Soldiers disarmed


In March 1993, under President Bill Clinton, the Army imposed regulations forbidding military personnel from carrying their personal firearms.

For the most part, only military police regularly carry firearms on base.

"Because of Mr. Clinton, terrorists would face more return fire if they attacked a Texas Wal-Mart than the gunman faced at Fort Hood, home of the heavily armed and feared 1st Cavalry Division," the Washington Times editorialized. "That's why a civilian policewoman ... was the one whose marksmanship ended Maj. Nidal Malik Hasan's rampage."

In an interview on CNN Monday night, news anchor John Roberts asked Mandy Foster -- wife of one of the soldiers shot at Fort Hood -- how she felt about her husband's coming deployment to Afghanistan. Mrs. Foster responded: "At least he's safe there and he can fire back, right?"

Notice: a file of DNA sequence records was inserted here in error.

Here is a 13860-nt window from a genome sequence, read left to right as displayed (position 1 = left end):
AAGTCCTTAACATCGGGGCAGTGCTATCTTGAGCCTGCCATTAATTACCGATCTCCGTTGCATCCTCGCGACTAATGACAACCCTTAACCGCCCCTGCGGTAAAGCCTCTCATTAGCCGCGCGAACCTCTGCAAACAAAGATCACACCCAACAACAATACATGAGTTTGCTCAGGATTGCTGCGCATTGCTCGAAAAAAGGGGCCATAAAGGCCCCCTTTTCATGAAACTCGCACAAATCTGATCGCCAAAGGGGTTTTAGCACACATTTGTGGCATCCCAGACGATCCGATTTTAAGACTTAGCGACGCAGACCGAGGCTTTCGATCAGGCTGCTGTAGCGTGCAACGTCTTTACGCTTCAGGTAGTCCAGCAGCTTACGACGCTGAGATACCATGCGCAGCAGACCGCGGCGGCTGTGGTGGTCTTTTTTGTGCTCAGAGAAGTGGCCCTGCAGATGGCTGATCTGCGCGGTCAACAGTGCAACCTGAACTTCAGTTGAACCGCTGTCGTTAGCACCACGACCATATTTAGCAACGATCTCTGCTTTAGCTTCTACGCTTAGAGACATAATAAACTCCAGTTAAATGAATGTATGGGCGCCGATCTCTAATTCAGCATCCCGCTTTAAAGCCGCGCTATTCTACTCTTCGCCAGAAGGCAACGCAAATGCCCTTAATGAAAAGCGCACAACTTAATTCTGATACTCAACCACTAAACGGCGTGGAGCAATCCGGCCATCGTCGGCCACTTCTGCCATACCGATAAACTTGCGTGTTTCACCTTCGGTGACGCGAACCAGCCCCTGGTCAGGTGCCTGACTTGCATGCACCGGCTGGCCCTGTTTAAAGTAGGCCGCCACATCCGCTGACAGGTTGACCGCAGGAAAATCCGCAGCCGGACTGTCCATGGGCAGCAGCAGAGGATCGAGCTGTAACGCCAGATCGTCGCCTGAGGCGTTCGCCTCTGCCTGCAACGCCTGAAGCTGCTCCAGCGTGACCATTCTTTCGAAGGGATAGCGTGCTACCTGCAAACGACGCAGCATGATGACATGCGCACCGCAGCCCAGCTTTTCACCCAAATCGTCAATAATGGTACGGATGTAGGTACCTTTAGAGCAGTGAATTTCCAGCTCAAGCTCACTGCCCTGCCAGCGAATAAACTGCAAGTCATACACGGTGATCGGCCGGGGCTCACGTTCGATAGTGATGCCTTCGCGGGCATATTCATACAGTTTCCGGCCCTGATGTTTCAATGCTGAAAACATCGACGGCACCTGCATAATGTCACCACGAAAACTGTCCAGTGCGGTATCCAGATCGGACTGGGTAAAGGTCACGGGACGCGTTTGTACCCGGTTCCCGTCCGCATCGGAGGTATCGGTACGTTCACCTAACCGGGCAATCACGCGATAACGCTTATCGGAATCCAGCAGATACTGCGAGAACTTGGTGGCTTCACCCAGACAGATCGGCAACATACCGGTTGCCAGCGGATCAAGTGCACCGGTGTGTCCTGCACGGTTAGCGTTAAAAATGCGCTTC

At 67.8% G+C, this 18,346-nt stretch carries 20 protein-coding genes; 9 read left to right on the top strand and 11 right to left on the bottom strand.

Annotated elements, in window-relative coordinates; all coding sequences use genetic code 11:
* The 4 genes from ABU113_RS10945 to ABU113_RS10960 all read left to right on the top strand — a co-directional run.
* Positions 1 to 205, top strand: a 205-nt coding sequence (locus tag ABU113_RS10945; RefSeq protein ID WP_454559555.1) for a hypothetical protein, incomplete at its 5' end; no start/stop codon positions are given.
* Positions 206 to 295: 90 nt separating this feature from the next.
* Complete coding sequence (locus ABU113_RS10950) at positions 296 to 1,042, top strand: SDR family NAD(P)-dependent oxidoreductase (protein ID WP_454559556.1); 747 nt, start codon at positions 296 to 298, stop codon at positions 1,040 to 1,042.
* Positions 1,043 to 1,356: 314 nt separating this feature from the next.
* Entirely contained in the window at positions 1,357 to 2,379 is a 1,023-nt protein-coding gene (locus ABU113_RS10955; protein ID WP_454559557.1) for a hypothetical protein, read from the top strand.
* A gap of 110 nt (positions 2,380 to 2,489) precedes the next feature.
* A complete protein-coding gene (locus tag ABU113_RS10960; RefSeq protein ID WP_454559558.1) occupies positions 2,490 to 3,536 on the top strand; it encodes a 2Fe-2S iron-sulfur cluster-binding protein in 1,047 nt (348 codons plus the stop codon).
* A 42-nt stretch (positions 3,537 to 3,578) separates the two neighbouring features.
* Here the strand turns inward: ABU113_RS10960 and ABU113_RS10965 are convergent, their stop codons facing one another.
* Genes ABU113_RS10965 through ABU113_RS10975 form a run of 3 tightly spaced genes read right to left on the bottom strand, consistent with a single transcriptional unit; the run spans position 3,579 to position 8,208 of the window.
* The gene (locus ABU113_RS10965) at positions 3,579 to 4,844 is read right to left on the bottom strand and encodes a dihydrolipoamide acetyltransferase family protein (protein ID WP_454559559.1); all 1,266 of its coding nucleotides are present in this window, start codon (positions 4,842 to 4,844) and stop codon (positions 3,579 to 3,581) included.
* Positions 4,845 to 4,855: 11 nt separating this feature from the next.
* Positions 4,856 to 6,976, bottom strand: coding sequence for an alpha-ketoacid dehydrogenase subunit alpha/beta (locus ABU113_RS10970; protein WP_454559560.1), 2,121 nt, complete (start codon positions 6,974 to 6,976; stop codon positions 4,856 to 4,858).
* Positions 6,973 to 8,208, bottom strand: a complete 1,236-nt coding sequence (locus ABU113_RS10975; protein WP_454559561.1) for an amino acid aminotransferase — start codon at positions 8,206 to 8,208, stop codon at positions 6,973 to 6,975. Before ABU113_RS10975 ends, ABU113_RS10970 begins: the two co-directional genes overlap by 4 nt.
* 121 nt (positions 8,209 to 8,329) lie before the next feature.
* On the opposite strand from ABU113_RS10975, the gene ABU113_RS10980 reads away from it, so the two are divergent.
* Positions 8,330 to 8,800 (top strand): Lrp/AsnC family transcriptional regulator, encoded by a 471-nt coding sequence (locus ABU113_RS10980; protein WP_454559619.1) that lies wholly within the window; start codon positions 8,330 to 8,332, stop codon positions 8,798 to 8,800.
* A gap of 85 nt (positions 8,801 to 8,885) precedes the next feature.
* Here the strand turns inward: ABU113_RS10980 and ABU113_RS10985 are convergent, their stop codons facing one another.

Mr. Clinton's deadly rules disarm even officers. "Six of the dead and wounded had commissions," the Times points out. And this despite the fact that all "the public shootings in the United States in which more than three people have been killed have occurred in places where concealed handguns have been banned."

President Obama claims there will be a thorough search to figure out how the Fort Hood massacre came to occur, and how a repetition can be prevented.

If he means it, he could and should start by admitting this murderous assault was motivated by the culprit's first loyalty being to his radical religion. Then he must repeal the Clinton gun ban, re-arming American military personnel on domestic military installations for their own defense. Now.

 

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